OLYMPIA – In another sign that Washington will be the national battleground this fall for the fight over genetically altered foods, opponents of a ballot measure requiring those products to be labeled raised almost $1 million last month. None of it came from Washington state.
OLYMPIA – In another sign that Washington will be the national battleground this fall over genetically altered foods, opponents of a ballot measure requiring those products to be labeled raised almost $1 million last month. None of it came from Washington state… To…
One of the founders of Ben and Jerry’s Ice Cream said today his Vermont-based company will back a Washington initiative to require all foods to be labeled if they contain genetically modified ingredients. Jerry Greenfield said Wednesday the company would give away “tons” of ice…
Spokane is collecting sales taxes like it hasn’t since before the recession. Even so, city officials are preparing for another multimillion-dollar deficit in 2014.
The lineup card for the August primary shows we’re fielding quite a few rookie candidates for local office this year. Welcome to the ring. Watch out for all those hats being tossed around.
The race for a City Council seat representing northeast Spokane could soon be down to one. Two voters in Spokane’s northeast council district are suing Spokane County Auditor Vicky Dalton, claiming that candidate Mark Hamilton should not be allowed on the ballot because he was not a resident of the city for a year before officially entering the race last week.
Spokane City Council candidate Mark Hamilton’s residency problems continue. Two voters in Spokane’s northeast council district filed a lawsuit today claiming that Hamilton’s name should not be allowed on the ballot because he was not a resident of the city or district for a full…
Two city council incumbents in Spokane County face challengers who declared their intent to run for office Friday, the last day to file. Spokane Valley Councilman Rod Higgins will again face Linda J. Thompson, who he beat in a coin toss in February for a vacant seat, while Spokane Councilwoman Amber Waldref will be opposed by Mark Hamilton, whose city residency is disputed.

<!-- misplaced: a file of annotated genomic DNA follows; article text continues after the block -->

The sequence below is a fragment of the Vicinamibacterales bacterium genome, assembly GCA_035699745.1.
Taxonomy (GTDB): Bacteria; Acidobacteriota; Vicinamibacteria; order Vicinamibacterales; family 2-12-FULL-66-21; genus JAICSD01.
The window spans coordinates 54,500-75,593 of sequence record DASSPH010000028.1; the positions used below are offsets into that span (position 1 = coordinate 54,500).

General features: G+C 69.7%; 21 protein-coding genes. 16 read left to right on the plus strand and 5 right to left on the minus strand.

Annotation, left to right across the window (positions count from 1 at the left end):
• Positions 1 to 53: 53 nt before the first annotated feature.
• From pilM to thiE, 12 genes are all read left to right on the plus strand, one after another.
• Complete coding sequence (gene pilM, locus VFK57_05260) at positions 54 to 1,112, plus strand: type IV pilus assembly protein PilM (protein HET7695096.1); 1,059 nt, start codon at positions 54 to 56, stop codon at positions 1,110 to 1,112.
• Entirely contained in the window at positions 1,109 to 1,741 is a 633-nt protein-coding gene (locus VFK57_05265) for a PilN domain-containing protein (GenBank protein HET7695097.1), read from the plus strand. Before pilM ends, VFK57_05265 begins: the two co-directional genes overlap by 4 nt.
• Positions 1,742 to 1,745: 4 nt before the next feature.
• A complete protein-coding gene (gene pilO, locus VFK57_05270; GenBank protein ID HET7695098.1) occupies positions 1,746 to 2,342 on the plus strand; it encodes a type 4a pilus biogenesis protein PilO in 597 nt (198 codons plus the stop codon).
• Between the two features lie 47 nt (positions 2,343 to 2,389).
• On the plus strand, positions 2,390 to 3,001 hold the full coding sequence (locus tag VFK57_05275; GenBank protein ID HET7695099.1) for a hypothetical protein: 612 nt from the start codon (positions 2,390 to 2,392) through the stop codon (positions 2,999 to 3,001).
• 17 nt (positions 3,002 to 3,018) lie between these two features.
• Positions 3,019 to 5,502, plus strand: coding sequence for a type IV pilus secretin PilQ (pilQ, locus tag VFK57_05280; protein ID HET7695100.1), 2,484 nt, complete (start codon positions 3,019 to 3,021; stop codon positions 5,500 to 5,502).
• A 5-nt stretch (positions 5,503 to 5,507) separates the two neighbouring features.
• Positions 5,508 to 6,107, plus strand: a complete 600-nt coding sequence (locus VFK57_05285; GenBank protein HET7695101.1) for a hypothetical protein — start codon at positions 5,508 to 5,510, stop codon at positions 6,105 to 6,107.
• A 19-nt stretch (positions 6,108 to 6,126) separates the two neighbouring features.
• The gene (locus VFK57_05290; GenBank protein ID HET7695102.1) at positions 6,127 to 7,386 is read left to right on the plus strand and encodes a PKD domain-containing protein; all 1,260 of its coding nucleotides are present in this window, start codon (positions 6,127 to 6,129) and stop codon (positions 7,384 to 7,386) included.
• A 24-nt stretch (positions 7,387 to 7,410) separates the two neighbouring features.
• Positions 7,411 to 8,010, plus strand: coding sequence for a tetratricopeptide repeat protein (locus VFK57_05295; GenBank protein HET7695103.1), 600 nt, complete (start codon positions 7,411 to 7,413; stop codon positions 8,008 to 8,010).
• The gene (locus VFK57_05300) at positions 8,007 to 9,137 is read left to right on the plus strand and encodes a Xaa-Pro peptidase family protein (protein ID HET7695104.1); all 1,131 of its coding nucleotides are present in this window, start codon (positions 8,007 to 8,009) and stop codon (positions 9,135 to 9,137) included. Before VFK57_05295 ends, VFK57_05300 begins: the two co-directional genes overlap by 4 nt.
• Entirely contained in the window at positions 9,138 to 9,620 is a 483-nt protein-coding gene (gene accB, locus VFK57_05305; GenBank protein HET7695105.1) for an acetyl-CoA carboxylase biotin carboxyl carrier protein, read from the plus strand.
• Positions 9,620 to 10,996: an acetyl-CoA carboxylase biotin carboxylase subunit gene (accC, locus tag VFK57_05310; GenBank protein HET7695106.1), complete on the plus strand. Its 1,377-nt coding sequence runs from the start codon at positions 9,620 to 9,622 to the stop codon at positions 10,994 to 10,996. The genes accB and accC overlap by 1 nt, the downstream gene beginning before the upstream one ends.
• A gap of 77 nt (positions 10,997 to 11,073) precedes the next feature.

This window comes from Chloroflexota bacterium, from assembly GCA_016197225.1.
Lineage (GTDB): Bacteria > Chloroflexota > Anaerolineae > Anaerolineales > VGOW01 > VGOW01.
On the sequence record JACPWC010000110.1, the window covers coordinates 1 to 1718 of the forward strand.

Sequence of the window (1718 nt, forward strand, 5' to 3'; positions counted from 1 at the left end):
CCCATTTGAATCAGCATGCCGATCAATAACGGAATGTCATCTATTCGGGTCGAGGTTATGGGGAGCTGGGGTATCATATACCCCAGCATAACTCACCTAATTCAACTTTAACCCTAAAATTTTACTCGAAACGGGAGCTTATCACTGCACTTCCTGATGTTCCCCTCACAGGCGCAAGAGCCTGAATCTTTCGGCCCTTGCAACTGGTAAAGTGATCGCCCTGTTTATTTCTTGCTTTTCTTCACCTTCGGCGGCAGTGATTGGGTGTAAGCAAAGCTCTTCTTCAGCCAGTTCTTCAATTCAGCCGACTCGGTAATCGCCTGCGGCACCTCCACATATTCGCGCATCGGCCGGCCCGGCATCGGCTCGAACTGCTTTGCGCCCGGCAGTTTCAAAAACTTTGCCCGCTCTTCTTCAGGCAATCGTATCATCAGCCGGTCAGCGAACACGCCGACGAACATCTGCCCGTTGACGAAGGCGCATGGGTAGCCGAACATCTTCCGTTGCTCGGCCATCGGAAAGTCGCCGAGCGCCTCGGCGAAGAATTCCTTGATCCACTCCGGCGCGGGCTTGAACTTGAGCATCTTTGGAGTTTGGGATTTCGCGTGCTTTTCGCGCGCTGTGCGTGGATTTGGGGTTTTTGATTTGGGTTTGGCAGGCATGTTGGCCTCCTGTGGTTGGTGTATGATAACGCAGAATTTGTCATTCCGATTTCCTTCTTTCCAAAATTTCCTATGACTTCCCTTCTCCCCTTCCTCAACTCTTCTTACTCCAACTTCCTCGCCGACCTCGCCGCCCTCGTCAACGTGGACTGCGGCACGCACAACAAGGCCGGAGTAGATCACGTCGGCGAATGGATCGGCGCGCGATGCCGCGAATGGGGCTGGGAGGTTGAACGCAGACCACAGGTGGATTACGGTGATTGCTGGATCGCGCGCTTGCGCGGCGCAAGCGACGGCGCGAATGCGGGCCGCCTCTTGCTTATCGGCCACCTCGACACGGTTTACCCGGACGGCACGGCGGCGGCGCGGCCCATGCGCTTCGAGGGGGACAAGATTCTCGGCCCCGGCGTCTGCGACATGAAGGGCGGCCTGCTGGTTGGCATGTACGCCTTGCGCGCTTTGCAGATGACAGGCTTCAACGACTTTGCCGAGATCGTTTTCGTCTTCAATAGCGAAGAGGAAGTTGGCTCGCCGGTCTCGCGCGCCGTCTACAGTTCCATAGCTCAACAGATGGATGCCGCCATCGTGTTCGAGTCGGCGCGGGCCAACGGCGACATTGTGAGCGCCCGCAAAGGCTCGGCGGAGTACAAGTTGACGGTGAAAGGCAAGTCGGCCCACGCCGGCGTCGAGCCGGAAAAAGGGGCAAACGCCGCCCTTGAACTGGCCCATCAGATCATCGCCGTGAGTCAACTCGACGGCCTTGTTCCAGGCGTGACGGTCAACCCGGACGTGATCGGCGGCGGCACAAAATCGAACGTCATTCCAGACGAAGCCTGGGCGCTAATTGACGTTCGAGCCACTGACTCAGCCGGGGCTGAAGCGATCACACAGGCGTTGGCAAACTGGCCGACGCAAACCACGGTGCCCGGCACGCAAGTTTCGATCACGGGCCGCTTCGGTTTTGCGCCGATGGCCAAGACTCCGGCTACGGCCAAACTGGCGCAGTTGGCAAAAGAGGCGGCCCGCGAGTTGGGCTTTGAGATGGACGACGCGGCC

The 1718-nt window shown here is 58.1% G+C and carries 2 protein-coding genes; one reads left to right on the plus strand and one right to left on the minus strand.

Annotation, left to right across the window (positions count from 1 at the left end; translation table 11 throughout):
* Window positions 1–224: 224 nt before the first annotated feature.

Two more candidates jumped into Spokane City Council races Thursday, ensuring primary races in two of the city’s three council districts. Laverne Biel, 60, the CEO at Access Unified Networks, filed Thursday for the south Spokane District 2 race.
Choose an election for the latest information on races and measures, headlines and voting results.
Washington's Democratic and Republican parties will use different systems for picking a presidential nominee.
Republicans will caucus Saturday, Feb. 20, but they will not be picking a candidate for president. Caucus attendees will choose delegates to the GOP county convention. Those delegates will choose delegates to the statewide Republican Convention, to be held May 19 in the Tri-Cities. There, Washington delegates will be selected to attend the Republican National Convention, which is scheduled to begin July 18 in Cleveland. Republican delegates sent to Cleveland will be bound to back candidates based on the outcome of the results of a presidential primary election that will be held May 24.
Democrats will ignore the results of the May 24 presidential primary and select delegates based on a caucus on March 26 that will include voting for president.